Make sure you have something to say before you start writing.  It sounds simple, but when you are nervous you sometimes just jump right in without planning, and that is always a mistake.  Have something to say for each little essay you have to write, and know what your point is before you try to draft.  This insures that each essay does in fact have a point, which is critical.  Just filling up the space won’t win you any points.  Saying something meaningful, and not repeating yourself and not leaving out big selling points–those are the keys to success.

7. Write

Write from the heart, write it *yourself*, do not get too many editors involved, and always tell the truth but be polite.  No slang, no profanity, remember your audience.  Don’t be flowery; get to the point.  Don’t be philosophical; tell a story that shows the meaning.  Don’t be overly honest; we all have our less then finer moments but this is not a confessional and not the time to air your dirty laundry.  Don’t brag; but do talk about what you love and say why you love it.  The most important part of this writing process is to start early and edit a lot.  Give yourself time to ponder and change things. Ask a teacher or counselor to read and give you feedback.  And lastly, make sure to preserve your own voice and style and your own message.  These are your college essays, and if you follow this plan of organization you will be sure to be a success!


You write one main essay of 500-650 words to apply to college, and you send this essay to most of your colleges. You can send your resume to any colleges who allow it. Many colleges require that you write about 150-200 words on your most meaningful extra curricular activity, and many schools ask why you chose to apply to their school, so it is a good idea to have this "Why School X" piece ready as well. You can keep track of all essays you need to write here on CollegeMapper. Recycle wherever you can, but always proofread to change the names!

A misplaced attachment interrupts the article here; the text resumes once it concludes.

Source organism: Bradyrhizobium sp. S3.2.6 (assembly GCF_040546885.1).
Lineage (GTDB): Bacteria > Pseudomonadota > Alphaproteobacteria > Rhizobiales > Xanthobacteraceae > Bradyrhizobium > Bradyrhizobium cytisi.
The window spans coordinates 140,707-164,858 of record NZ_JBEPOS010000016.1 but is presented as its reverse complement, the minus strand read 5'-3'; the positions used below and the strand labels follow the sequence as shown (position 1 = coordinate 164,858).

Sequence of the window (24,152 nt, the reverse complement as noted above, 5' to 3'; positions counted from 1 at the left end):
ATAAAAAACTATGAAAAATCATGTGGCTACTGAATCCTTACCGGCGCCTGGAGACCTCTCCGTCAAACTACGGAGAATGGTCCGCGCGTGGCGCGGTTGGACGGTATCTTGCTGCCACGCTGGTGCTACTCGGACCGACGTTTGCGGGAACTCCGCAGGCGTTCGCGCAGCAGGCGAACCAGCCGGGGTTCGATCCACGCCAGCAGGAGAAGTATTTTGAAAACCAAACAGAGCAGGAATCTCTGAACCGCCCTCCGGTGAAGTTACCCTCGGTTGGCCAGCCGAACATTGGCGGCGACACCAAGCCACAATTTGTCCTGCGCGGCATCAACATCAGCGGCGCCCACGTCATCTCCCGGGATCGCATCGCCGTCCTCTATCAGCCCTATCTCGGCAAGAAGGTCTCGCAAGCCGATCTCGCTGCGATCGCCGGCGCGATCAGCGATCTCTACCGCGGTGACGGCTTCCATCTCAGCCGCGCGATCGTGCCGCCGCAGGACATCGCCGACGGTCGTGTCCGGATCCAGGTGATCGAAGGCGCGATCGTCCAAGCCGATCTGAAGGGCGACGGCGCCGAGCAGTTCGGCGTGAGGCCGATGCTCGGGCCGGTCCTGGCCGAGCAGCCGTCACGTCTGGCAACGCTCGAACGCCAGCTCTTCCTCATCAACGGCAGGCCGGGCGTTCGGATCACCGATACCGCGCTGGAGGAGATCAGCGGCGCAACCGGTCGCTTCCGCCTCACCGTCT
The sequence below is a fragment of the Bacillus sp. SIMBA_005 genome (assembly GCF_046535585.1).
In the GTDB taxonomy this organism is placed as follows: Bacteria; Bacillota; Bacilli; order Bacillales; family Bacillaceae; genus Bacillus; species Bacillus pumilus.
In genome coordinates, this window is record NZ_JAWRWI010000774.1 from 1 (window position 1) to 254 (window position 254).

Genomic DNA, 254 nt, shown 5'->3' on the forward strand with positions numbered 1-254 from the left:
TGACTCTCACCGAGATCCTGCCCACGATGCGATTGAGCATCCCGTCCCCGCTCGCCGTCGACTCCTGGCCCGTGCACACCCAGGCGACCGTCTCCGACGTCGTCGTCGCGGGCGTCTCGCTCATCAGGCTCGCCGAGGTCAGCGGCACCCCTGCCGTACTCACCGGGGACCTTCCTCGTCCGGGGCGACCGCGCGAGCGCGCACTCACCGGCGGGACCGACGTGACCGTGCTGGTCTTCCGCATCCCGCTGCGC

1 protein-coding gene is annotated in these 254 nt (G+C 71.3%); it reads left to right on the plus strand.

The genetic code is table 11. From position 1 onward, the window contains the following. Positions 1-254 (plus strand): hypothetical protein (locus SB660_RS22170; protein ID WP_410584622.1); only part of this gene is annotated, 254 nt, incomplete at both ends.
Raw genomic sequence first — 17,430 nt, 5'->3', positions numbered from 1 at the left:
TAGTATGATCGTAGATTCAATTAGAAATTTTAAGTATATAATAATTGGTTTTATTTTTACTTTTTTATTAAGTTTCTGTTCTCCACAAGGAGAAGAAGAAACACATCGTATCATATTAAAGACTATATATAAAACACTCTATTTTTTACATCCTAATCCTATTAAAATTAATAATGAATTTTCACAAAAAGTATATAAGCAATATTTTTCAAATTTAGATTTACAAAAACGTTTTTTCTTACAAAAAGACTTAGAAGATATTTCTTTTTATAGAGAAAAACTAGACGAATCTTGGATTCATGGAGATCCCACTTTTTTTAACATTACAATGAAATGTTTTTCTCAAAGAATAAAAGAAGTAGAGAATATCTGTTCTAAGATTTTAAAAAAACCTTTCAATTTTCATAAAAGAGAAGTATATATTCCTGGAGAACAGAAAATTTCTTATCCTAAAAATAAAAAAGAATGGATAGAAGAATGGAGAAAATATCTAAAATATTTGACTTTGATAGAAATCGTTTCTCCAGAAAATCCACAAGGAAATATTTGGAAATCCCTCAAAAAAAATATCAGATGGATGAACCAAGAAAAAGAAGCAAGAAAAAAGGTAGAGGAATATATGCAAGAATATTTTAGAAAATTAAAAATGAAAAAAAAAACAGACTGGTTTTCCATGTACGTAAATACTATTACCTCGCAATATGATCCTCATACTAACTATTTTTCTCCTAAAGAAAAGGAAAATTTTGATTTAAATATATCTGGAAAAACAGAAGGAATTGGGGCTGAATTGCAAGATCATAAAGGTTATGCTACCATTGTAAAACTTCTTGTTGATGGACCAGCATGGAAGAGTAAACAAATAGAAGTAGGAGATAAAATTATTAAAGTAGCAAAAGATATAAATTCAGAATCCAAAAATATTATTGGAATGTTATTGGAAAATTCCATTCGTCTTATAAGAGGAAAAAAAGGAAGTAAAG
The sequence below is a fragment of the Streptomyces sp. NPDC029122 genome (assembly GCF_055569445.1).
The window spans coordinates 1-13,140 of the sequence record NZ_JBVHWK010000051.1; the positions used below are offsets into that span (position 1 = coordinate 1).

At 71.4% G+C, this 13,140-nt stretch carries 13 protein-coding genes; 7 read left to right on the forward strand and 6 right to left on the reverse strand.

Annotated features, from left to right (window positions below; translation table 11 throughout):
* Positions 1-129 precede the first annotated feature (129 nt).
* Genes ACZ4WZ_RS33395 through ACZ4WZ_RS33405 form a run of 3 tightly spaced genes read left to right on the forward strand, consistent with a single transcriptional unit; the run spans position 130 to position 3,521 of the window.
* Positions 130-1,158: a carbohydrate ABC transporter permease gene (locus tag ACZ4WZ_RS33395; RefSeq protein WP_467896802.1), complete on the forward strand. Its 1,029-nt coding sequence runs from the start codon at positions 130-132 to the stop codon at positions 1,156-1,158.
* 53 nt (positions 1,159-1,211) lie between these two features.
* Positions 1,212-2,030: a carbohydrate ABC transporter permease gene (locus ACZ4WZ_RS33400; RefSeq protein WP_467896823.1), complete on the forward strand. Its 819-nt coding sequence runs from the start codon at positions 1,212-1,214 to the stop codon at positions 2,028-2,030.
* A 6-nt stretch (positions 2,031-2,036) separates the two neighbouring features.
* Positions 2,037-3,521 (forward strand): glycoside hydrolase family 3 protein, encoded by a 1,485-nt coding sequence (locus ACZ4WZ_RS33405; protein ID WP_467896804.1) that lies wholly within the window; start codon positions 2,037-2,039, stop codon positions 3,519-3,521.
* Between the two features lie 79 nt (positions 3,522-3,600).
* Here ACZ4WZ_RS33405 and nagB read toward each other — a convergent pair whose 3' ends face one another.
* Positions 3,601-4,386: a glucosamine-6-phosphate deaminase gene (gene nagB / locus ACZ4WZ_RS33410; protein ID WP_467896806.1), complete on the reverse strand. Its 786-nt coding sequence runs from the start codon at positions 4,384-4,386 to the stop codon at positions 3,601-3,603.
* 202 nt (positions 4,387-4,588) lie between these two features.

Start writing these essays during the second semester of Junior year, lightly. Hit it hard in the summer before Senior year and try to have as many of them as possible finalized before Senior year starts. Plan to edit each piece 5-10 times. Get outside editing help; no one can be their own editor!

Guidelines for Main Essay

  • 1 page single spaced; aim for 500-650 words. You will need a 500 word and probably a longer version of the same essay.
  • Any topic from your life: favorite memory, a conquest, risk you took, a passion, memorable learning experience
  • Tell a personal story from your life; this is not a 5 paragraph essay
    • Still, have one point to the story--a central thesis
    • Write about just one thing--not your life story